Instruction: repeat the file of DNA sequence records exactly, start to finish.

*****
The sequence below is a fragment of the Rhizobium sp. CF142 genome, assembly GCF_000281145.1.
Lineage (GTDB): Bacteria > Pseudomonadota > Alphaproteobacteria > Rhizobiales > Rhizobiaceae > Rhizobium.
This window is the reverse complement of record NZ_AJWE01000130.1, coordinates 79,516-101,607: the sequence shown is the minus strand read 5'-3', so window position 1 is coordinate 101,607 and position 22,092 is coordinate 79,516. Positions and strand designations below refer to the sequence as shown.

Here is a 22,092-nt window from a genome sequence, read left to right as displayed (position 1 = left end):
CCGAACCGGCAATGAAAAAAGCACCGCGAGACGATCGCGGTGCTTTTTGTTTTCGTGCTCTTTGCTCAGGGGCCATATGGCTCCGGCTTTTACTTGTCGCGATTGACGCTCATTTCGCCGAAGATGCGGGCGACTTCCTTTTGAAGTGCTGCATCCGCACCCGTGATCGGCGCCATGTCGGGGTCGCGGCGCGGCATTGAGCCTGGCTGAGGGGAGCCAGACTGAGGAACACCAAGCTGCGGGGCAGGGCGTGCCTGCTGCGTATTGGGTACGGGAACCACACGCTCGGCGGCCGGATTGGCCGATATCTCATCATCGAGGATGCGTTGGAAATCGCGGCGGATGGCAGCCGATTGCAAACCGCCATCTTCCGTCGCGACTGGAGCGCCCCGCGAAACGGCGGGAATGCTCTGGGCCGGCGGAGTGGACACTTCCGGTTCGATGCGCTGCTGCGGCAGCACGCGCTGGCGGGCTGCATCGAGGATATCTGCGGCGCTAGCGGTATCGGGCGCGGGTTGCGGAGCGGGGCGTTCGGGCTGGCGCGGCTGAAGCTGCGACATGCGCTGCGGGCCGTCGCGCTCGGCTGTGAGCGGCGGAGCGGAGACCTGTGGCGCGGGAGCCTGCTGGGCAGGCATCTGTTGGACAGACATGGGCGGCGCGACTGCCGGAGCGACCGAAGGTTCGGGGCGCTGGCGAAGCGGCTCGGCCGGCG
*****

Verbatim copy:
The sequence below is a fragment of the Rhizobium sp. CF142 genome, assembly GCF_000281145.1.
Lineage (GTDB): Bacteria > Pseudomonadota > Alphaproteobacteria > Rhizobiales > Rhizobiaceae > Rhizobium.
This window is the reverse complement of record NZ_AJWE01000130.1, coordinates 79,516-101,607: the sequence shown is the minus strand read 5'-3', so window position 1 is coordinate 101,607 and position 22,092 is coordinate 79,516. Positions and strand designations below refer to the sequence as shown.

Here is a 22,092-nt window from a genome sequence, read left to right as displayed (position 1 = left end):
CCGAACCGGCAATGAAAAAAGCACCGCGAGACGATCGCGGTGCTTTTTGTTTTCGTGCTCTTTGCTCAGGGGCCATATGGCTCCGGCTTTTACTTGTCGCGATTGACGCTCATTTCGCCGAAGATGCGGGCGACTTCCTTTTGAAGTGCTGCATCCGCACCCGTGATCGGCGCCATGTCGGGGTCGCGGCGCGGCATTGAGCCTGGCTGAGGGGAGCCAGACTGAGGAACACCAAGCTGCGGGGCAGGGCGTGCCTGCTGCGTATTGGGTACGGGAACCACACGCTCGGCGGCCGGATTGGCCGATATCTCATCATCGAGGATGCGTTGGAAATCGCGGCGGATGGCAGCCGATTGCAAACCGCCATCTTCCGTCGCGACTGGAGCGCCCCGCGAAACGGCGGGAATGCTCTGGGCCGGCGGAGTGGACACTTCCGGTTCGATGCGCTGCTGCGGCAGCACGCGCTGGCGGGCTGCATCGAGGATATCTGCGGCGCTAGCGGTATCGGGCGCGGGTTGCGGAGCGGGGCGTTCGGGCTGGCGCGGCTGAAGCTGCGACATGCGCTGCGGGCCGTCGCGCTCGGCTGTGAGCGGCGGAGCGGAGACCTGTGGCGCGGGAGCCTGCTGGGCAGGCATCTGTTGGACAGACATGGGCGGCGCGACTGCCGGAGCGACCGAAGGTTCGGGGCGCTGGCGAAGCGGCTCGGCCGGCG